By Lubna S. El-Gendi (LL.M. ’12)
In October, DePaul’s Center for Art, Museum & Cultural Heritage Law will host a symposium to address the underlying legal, ethical and moral reasons and policies behind the return of cultural objects.
In recent years, countries of origin have successfully recovered archaeological and ethnographic objects illegally removed from the country of origin. Indigenous and Native American communities also have successfully recovered cultural artifacts excavated from ancient burial sites. Such recoveries are the result of a patchwork of legal rules, treaties and nonlegal pressure placed on the current possessor. While the museum community and some players within the market community accept that archaeological objects unprovenanced before 1970 should not be acquired without proof of legal export, countries of origin seek to move beyond 1970 as the generally accepted cut-off for repatriation claims and continue to request the repatriation of objects appropriated during imperialist and colonial times or as a result of warfare. The underlying bases supporting repatriation in such cases are often unclear, and the validity of these repatriation claims is hotly debated.
DePaul’s cultural heritage symposium "Restitution and Repatriation: The Return of Cultural Objects" will bring together lawyers, museum professionals, representatives of indigenous communities, and other scholars and experts in the field to examine the reasons behind the repatriation of cultural artifacts. World-renowned historian Lynn Nicholas will deliver the keynote address. She is the author of "The Rape of Europa," a groundbreaking history of the looting of art works during World War II that has become the fundamental account of this era. Her work exemplifies the best of historical research with relevance to restitutionary justice for victims of the Holocaust.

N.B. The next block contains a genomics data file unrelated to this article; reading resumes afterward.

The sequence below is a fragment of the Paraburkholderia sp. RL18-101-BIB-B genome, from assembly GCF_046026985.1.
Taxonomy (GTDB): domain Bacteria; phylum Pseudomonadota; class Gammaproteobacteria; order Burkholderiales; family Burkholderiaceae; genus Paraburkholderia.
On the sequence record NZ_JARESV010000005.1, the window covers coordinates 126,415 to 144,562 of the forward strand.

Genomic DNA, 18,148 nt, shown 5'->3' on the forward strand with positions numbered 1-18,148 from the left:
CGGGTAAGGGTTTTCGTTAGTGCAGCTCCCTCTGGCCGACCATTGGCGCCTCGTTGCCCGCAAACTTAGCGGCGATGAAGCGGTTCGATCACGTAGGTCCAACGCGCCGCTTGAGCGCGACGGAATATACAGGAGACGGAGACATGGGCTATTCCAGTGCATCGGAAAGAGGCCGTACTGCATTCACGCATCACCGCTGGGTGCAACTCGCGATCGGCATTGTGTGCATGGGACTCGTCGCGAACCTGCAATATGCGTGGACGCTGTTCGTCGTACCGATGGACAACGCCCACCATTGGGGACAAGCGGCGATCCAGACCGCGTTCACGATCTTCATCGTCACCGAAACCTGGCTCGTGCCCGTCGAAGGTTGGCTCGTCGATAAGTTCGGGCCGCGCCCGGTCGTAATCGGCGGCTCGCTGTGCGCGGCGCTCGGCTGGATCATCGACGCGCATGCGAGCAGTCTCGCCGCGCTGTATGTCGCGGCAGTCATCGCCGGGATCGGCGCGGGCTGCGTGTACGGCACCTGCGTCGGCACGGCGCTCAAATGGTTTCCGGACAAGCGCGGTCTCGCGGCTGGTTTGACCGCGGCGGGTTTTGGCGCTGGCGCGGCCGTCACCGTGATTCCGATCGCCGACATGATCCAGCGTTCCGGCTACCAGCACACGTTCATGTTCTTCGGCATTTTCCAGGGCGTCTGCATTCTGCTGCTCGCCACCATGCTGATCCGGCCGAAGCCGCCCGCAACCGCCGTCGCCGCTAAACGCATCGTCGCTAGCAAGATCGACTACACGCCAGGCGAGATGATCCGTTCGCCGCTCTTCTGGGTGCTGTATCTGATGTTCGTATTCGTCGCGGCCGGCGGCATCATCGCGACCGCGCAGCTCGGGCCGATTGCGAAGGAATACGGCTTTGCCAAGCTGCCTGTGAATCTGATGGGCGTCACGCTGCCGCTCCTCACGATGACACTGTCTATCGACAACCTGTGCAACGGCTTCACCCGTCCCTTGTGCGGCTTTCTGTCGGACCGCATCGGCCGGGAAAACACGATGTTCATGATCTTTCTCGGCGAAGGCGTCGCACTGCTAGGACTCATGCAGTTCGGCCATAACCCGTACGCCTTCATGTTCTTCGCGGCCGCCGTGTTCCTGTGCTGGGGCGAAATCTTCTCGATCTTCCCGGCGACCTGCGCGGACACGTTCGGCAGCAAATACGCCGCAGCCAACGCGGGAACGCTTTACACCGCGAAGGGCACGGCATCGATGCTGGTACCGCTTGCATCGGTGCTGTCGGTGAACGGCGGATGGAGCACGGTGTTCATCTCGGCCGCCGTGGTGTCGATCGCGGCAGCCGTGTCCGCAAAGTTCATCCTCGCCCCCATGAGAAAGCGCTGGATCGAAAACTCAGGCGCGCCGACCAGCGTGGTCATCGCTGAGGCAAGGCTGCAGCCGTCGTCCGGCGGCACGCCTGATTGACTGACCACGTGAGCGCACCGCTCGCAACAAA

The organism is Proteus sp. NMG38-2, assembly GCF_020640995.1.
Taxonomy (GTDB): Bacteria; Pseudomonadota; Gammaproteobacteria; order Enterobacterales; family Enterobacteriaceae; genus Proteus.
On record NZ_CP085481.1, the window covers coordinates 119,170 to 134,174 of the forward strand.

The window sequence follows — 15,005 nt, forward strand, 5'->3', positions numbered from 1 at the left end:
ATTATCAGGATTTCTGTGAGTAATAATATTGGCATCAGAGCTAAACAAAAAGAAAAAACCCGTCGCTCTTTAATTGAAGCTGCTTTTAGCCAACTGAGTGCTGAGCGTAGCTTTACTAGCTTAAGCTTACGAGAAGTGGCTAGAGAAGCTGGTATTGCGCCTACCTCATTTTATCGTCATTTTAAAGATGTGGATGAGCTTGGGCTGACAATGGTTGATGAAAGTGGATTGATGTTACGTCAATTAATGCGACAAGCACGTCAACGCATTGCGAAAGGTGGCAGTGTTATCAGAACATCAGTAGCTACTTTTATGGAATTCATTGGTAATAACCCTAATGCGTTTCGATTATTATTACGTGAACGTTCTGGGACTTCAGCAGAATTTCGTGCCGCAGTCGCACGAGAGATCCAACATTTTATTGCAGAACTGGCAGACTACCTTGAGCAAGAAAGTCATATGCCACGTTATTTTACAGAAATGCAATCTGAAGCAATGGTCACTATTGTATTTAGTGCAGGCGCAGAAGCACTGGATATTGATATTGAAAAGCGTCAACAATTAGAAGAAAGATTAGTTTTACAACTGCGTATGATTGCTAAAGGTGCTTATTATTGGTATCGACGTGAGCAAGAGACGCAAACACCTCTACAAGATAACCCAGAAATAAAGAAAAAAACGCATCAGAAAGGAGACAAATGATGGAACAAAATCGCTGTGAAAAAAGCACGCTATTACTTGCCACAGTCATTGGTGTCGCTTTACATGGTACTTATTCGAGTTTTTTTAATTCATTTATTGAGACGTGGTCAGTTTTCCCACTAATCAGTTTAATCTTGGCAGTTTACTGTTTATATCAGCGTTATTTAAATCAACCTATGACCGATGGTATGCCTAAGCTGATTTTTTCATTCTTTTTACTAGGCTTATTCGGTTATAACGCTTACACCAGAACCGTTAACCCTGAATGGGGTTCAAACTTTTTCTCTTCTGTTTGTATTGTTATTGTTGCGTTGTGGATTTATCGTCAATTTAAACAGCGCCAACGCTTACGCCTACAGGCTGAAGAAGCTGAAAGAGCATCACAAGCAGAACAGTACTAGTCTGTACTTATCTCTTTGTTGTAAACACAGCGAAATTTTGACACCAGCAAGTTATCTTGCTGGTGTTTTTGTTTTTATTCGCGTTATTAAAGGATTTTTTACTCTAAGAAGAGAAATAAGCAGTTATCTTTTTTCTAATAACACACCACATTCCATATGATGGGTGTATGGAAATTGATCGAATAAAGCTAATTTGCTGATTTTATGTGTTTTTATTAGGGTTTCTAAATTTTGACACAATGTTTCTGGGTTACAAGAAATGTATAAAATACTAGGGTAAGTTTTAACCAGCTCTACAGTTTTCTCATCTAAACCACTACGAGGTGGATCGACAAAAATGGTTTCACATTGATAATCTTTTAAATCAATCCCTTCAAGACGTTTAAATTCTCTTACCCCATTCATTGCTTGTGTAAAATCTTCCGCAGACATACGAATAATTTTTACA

Symposium panels will address the justification of repatriation requests, evidence concerns and researching provenance. An ethics panel will focus on issues museum attorneys need to consider, in light of the fiduciary obligation to conserve museum resources and assets, before agreeing to repatriate a cultural object, as well as issues that arise when a claim is made against an object consigned to an auction house, which has fiduciary obligations to the consignor.
“Restitution and Repatriation: The Return of Cultural Objects” will be held on October 29, 2012, at the DePaul Center, 1 East Jackson Boulevard, Chicago. Illinois MCLE, including ethics credit, will be offered for this event. Please visit law.depaul.edu/art_museum/conference for details and to register.